Editor's note: As a special feature for April, TheStreet.com is offering a series reviewing the first-quarter performance of mutual funds and ETFs. This is the fifth installment.
Seven of the top 10 exchange-traded fund performers for the first quarter of 2007 focus their holdings on metals, materials or petroleum industries. Until the day when ETFs are created that invest in cardboard box producers, it would be difficult to imagine a more unglamorous group.
But as our list of ETF leaders in the accompanying table clearly demonstrates, solid returns -- not glamour -- is what makes an investment attractive.
Also among our list of top ETFs are those investing overseas -- four of the top 10 ETFs focus their portfolios abroad. Three of these ETFs are located in the Asia-Pacific region. Those three each carry a grade in the "A" range, which equates to "buy" recommendations. In fact, two have the highest possible marks of A-plus.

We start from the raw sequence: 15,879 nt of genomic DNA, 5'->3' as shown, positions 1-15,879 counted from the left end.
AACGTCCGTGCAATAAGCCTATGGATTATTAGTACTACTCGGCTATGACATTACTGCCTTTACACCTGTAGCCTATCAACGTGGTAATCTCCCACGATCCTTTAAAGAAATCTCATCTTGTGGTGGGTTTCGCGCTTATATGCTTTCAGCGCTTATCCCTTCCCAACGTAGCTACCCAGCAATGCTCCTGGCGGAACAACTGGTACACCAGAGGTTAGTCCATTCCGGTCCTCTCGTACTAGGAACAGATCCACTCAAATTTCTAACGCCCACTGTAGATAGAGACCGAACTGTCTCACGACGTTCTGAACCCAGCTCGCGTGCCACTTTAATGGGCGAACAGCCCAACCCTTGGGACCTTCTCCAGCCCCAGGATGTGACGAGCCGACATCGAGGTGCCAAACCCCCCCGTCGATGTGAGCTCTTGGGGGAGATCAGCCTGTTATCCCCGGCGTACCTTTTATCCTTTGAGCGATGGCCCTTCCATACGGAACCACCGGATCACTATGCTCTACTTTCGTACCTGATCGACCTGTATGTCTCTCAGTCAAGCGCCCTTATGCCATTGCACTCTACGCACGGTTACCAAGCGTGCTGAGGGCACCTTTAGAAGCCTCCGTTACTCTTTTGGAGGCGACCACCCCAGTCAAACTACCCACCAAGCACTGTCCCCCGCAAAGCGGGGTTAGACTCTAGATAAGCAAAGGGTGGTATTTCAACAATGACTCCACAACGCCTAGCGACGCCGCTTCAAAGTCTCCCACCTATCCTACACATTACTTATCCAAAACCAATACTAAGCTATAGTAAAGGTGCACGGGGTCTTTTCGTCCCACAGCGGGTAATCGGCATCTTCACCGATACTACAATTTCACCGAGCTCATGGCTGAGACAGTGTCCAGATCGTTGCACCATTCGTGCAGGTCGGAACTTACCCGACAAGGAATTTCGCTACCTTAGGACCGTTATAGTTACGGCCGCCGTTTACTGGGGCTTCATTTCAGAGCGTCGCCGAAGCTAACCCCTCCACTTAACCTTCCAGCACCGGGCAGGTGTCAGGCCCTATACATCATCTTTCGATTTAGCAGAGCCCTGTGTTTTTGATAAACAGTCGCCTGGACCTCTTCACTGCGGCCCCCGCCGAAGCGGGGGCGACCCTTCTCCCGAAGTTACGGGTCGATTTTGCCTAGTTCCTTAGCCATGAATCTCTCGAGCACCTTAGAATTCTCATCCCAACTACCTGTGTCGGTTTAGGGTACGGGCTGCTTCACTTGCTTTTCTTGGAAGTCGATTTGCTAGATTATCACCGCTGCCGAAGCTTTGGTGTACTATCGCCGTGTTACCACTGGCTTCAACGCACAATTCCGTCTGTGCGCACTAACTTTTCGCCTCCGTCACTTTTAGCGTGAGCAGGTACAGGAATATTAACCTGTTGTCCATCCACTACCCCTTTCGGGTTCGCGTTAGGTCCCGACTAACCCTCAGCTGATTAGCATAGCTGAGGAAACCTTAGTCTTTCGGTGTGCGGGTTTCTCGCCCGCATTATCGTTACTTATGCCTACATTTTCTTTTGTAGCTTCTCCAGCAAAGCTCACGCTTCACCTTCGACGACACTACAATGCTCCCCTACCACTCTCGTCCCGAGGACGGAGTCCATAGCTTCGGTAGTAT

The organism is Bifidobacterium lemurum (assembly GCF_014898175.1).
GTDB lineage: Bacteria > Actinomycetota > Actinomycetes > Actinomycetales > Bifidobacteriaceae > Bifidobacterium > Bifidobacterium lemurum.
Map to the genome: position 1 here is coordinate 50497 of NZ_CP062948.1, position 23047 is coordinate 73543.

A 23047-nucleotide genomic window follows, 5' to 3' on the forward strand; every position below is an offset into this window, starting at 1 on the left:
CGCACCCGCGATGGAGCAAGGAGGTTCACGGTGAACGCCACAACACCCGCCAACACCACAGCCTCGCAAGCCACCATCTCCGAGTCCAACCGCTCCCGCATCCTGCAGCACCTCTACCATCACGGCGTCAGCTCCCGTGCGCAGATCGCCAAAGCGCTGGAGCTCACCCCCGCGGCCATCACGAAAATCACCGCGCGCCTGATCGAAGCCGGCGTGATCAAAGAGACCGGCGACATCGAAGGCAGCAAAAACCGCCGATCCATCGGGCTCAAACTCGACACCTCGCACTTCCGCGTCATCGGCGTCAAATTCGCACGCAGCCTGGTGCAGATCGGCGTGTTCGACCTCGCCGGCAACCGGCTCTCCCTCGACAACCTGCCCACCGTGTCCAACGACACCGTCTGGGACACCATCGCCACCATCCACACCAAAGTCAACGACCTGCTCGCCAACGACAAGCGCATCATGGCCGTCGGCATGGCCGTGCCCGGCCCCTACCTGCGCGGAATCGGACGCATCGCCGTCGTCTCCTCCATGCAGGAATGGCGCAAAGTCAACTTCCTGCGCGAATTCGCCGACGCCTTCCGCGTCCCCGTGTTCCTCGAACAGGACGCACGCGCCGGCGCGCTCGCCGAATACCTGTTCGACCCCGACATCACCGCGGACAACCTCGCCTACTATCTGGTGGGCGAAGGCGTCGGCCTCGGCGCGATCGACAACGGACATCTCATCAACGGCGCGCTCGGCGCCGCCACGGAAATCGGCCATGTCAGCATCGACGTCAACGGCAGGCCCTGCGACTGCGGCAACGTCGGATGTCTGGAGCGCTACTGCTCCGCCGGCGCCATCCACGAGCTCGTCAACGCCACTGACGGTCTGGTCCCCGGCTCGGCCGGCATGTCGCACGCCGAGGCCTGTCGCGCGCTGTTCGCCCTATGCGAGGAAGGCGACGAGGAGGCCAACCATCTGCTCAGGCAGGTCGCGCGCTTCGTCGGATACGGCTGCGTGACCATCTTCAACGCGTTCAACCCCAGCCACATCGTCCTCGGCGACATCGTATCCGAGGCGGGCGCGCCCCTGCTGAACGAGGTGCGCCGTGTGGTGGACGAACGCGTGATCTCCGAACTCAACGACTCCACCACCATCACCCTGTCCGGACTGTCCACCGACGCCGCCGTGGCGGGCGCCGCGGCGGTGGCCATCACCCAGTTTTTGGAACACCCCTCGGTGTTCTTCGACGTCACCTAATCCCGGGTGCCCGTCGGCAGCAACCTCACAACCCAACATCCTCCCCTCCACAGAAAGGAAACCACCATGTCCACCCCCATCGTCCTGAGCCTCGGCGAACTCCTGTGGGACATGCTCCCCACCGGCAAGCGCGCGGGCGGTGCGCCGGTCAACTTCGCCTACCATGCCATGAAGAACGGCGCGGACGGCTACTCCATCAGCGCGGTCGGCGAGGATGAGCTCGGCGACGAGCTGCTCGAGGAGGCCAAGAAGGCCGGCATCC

iShares MSCI Malaysia Fund
has rewarded its investors with a total return just shy of 50% over the past 12 months. This just beat out the ETF that invests in Malaysia's neighbor, the
iShares Singapore Fund
, which increased 44.78% in the past year.
However, the presence of the
iShares MSCI Taiwan Fund
iShares FTSE/Xinjua China 25
on the roster of 10 ETF laggards shows that Asia is not necessarily a slam dunk. Throwing darts at a map of Asia will no longer guarantee a winning game.
Also on the laggards list are some tech-related ETFs.
iShares Internet Infrastructure
( IIH) were among our worst performers for the quarter.
The only ETFs to suffer double-digit percentage setbacks in the first quarter invested in the depressed housing industry. The
iShares Dow Jones U.S. Home Construction Index Fund
demolished investor hopes by plunging 19.24% during the quarter.
Note: The author holds a long-term investment position in the iShares MSCI Taiwan Fund.
Richard Widows is a financial analyst for TheStreet.com Ratings. Prior to joining TheStreet.com, Widows was senior product manager for quantitative analytics at Thomson Financial. After receiving an M.B.A. from Santa Clara University in California, his career included development of investment information systems at data firms, including the Lipper division of Reuters. His international experience includes assignments in the U.K. and East Asia.